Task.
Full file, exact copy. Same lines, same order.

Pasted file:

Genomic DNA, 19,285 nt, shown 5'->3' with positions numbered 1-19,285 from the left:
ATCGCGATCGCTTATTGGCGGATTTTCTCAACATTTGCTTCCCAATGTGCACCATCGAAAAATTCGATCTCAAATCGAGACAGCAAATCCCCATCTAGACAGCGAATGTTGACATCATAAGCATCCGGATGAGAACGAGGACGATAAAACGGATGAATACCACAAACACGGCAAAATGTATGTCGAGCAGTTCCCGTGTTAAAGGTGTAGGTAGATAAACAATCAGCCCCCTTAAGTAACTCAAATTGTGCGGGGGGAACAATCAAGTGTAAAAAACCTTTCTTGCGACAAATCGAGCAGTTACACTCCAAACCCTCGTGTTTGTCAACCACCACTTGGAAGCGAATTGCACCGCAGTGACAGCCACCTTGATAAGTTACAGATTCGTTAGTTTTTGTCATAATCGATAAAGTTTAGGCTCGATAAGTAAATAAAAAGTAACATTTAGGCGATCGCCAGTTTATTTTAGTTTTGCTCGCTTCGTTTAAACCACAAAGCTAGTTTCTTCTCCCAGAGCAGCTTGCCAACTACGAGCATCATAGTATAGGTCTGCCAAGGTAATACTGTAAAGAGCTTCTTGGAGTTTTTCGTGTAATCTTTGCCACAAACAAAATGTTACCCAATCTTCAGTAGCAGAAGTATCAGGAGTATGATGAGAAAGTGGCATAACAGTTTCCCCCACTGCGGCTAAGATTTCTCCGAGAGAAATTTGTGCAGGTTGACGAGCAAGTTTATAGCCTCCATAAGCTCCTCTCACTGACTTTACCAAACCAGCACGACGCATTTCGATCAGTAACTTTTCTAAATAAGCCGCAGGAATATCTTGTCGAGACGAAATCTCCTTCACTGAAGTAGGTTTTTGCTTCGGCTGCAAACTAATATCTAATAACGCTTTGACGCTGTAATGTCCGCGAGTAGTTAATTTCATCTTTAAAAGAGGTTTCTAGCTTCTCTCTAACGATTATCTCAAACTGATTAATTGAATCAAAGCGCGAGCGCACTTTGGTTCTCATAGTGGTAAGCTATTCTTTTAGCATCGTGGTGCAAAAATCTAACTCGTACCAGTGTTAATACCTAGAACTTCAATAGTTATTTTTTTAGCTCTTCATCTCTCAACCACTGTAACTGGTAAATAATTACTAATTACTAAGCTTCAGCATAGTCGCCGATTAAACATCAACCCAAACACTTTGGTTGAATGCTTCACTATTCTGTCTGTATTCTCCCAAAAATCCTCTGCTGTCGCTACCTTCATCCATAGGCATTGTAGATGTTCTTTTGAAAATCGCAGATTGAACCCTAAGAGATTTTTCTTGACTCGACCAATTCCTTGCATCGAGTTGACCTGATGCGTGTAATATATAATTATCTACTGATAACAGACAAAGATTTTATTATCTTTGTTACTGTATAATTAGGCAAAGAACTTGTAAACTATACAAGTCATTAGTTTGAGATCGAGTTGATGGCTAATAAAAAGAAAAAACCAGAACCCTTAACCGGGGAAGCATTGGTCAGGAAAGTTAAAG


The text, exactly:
Genomic DNA, 19,285 nt, shown 5'->3' with positions numbered 1-19,285 from the left:
ATCGCGATCGCTTATTGGCGGATTTTCTCAACATTTGCTTCCCAATGTGCACCATCGAAAAATTCGATCTCAAATCGAGACAGCAAATCCCCATCTAGACAGCGAATGTTGACATCATAAGCATCCGGATGAGAACGAGGACGATAAAACGGATGAATACCACAAACACGGCAAAATGTATGTCGAGCAGTTCCCGTGTTAAAGGTGTAGGTAGATAAACAATCAGCCCCCTTAAGTAACTCAAATTGTGCGGGGGGAACAATCAAGTGTAAAAAACCTTTCTTGCGACAAATCGAGCAGTTACACTCCAAACCCTCGTGTTTGTCAACCACCACTTGGAAGCGAATTGCACCGCAGTGACAGCCACCTTGATAAGTTACAGATTCGTTAGTTTTTGTCATAATCGATAAAGTTTAGGCTCGATAAGTAAATAAAAAGTAACATTTAGGCGATCGCCAGTTTATTTTAGTTTTGCTCGCTTCGTTTAAACCACAAAGCTAGTTTCTTCTCCCAGAGCAGCTTGCCAACTACGAGCATCATAGTATAGGTCTGCCAAGGTAATACTGTAAAGAGCTTCTTGGAGTTTTTCGTGTAATCTTTGCCACAAACAAAATGTTACCCAATCTTCAGTAGCAGAAGTATCAGGAGTATGATGAGAAAGTGGCATAACAGTTTCCCCCACTGCGGCTAAGATTTCTCCGAGAGAAATTTGTGCAGGTTGACGAGCAAGTTTATAGCCTCCATAAGCTCCTCTCACTGACTTTACCAAACCAGCACGACGCATTTCGATCAGTAACTTTTCTAAATAAGCCGCAGGAATATCTTGTCGAGACGAAATCTCCTTCACTGAAGTAGGTTTTTGCTTCGGCTGCAAACTAATATCTAATAACGCTTTGACGCTGTAATGTCCGCGAGTAGTTAATTTCATCTTTAAAAGAGGTTTCTAGCTTCTCTCTAACGATTATCTCAAACTGATTAATTGAATCAAAGCGCGAGCGCACTTTGGTTCTCATAGTGGTAAGCTATTCTTTTAGCATCGTGGTGCAAAAATCTAACTCGTACCAGTGTTAATACCTAGAACTTCAATAGTTATTTTTTTAGCTCTTCATCTCTCAACCACTGTAACTGGTAAATAATTACTAATTACTAAGCTTCAGCATAGTCGCCGATTAAACATCAACCCAAACACTTTGGTTGAATGCTTCACTATTCTGTCTGTATTCTCCCAAAAATCCTCTGCTGTCGCTACCTTCATCCATAGGCATTGTAGATGTTCTTTTGAAAATCGCAGATTGAACCCTAAGAGATTTTTCTTGACTCGACCAATTCCTTGCATCGAGTTGACCTGATGCGTGTAATATATAATTATCTACTGATAACAGACAAAGATTTTATTATCTTTGTTACTGTATAATTAGGCAAAGAACTTGTAAACTATACAAGTCATTAGTTTGAGATCGAGTTGATGGCTAATAAAAAGAAAAAACCAGAACCCTTAACCGGGGAAGCATTGGTCAGGAAAGTTAAAG